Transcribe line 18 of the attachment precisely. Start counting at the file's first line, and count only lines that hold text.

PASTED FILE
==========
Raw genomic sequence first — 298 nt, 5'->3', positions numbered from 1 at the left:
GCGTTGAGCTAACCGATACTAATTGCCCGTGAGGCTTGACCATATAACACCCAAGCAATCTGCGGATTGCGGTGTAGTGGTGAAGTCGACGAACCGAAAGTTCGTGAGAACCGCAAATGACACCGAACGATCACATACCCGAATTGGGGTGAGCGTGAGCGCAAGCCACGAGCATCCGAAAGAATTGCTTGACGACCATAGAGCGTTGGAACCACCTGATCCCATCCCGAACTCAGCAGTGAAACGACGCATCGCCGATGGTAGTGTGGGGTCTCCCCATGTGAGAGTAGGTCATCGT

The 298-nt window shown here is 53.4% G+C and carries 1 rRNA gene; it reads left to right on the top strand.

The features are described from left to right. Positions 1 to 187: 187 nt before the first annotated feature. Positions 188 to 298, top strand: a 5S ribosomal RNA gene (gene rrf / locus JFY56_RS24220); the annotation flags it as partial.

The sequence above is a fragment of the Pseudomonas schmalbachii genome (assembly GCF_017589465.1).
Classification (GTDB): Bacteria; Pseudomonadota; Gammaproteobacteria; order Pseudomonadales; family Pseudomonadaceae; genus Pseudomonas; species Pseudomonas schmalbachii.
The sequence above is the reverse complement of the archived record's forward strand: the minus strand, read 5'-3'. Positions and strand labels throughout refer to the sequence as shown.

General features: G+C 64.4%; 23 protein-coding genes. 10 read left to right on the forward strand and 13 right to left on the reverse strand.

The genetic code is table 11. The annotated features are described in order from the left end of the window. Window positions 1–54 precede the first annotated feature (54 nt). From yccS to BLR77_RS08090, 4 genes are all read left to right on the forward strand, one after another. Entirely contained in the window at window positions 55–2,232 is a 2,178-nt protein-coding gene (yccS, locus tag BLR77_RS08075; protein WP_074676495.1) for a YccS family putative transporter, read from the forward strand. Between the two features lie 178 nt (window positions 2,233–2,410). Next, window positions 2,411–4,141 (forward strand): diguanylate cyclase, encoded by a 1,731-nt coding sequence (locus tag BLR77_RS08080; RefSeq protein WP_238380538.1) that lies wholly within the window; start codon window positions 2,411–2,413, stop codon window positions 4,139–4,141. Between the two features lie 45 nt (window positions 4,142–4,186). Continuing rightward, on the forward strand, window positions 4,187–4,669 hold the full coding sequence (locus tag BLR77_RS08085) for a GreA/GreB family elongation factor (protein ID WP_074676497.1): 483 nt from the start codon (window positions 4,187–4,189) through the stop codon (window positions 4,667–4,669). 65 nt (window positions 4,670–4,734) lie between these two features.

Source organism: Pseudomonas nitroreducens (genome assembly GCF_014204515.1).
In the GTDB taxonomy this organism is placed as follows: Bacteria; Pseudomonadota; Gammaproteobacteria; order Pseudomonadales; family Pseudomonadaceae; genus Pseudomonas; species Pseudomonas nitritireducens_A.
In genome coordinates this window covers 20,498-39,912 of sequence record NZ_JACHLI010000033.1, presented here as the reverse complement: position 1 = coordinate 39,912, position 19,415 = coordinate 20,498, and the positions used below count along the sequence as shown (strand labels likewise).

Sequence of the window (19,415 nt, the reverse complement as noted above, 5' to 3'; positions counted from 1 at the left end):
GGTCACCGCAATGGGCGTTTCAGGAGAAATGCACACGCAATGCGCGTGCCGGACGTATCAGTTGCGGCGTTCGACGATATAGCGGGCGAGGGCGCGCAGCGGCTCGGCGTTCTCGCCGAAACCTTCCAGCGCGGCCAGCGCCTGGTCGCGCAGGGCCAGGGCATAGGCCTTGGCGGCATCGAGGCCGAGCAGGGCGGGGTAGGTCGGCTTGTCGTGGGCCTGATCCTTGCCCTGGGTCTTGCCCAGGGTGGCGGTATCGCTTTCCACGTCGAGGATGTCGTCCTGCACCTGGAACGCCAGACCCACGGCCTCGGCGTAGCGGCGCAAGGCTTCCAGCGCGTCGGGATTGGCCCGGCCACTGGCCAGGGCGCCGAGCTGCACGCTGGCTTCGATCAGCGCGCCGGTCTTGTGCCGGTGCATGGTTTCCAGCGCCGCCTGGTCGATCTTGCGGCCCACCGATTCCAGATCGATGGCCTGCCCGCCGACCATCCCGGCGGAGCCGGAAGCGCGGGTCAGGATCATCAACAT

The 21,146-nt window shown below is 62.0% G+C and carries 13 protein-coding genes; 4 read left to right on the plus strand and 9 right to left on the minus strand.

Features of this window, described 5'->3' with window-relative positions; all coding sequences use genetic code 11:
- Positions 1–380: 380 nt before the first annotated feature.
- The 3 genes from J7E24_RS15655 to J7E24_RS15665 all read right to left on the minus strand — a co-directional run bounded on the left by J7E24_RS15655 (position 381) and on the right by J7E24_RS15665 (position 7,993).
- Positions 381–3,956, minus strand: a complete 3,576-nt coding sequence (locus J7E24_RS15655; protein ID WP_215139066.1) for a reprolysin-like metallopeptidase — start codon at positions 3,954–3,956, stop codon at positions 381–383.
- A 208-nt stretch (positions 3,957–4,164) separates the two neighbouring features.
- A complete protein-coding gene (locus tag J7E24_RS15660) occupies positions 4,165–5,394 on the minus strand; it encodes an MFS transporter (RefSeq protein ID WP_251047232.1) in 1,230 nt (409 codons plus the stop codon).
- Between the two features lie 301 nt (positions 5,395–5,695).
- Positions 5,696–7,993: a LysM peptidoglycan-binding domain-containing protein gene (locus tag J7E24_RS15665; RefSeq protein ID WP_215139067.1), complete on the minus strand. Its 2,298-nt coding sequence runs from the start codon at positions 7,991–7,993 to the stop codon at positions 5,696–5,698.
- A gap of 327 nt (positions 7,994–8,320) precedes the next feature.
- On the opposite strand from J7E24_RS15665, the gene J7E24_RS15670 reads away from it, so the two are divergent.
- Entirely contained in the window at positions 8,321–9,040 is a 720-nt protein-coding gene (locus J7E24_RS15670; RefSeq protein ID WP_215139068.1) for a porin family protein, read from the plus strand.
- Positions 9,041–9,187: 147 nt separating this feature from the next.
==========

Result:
- The 3 genes from J7E24_RS15655 to J7E24_RS15665 all read right to left on the minus strand — a co-directional run bounded on the left by J7E24_RS15655 (position 381) and on the right by J7E24_RS15665 (position 7,993).